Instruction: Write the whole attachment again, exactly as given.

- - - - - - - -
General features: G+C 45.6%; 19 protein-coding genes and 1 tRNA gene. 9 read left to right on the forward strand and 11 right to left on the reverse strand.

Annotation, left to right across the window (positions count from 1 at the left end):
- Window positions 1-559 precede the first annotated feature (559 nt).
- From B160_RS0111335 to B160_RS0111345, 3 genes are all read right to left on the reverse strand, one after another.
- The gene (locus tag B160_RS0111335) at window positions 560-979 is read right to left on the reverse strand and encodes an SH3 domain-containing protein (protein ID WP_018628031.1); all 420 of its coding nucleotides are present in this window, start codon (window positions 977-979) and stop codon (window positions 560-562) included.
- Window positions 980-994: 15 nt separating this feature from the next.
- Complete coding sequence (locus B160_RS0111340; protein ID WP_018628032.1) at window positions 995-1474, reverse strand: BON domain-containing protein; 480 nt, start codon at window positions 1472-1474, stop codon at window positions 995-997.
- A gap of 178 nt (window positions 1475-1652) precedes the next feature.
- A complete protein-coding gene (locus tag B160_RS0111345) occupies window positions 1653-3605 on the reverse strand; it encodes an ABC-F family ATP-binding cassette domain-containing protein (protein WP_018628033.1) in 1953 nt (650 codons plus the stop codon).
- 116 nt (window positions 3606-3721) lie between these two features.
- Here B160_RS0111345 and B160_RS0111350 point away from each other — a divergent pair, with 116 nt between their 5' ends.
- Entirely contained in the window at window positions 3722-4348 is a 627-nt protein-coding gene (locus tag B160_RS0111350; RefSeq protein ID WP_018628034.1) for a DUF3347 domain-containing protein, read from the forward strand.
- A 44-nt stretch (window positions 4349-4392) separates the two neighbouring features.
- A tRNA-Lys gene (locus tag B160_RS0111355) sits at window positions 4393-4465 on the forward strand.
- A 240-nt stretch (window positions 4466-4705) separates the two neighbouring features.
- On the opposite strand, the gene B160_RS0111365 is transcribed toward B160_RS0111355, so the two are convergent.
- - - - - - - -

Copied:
General features: G+C 45.6%; 19 protein-coding genes and 1 tRNA gene. 9 read left to right on the forward strand and 11 right to left on the reverse strand.

Annotation, left to right across the window (positions count from 1 at the left end):
- Window positions 1-559 precede the first annotated feature (559 nt).
- From B160_RS0111335 to B160_RS0111345, 3 genes are all read right to left on the reverse strand, one after another.
- The gene (locus tag B160_RS0111335) at window positions 560-979 is read right to left on the reverse strand and encodes an SH3 domain-containing protein (protein ID WP_018628031.1); all 420 of its coding nucleotides are present in this window, start codon (window positions 977-979) and stop codon (window positions 560-562) included.
- Window positions 980-994: 15 nt separating this feature from the next.
- Complete coding sequence (locus B160_RS0111340; protein ID WP_018628032.1) at window positions 995-1474, reverse strand: BON domain-containing protein; 480 nt, start codon at window positions 1472-1474, stop codon at window positions 995-997.
- A gap of 178 nt (window positions 1475-1652) precedes the next feature.
- A complete protein-coding gene (locus tag B160_RS0111345) occupies window positions 1653-3605 on the reverse strand; it encodes an ABC-F family ATP-binding cassette domain-containing protein (protein WP_018628033.1) in 1953 nt (650 codons plus the stop codon).
- 116 nt (window positions 3606-3721) lie between these two features.
- Here B160_RS0111345 and B160_RS0111350 point away from each other — a divergent pair, with 116 nt between their 5' ends.
- Entirely contained in the window at window positions 3722-4348 is a 627-nt protein-coding gene (locus tag B160_RS0111350; RefSeq protein ID WP_018628034.1) for a DUF3347 domain-containing protein, read from the forward strand.
- A 44-nt stretch (window positions 4349-4392) separates the two neighbouring features.
- A tRNA-Lys gene (locus tag B160_RS0111355) sits at window positions 4393-4465 on the forward strand.
- A 240-nt stretch (window positions 4466-4705) separates the two neighbouring features.
- On the opposite strand, the gene B160_RS0111365 is transcribed toward B160_RS0111355, so the two are convergent.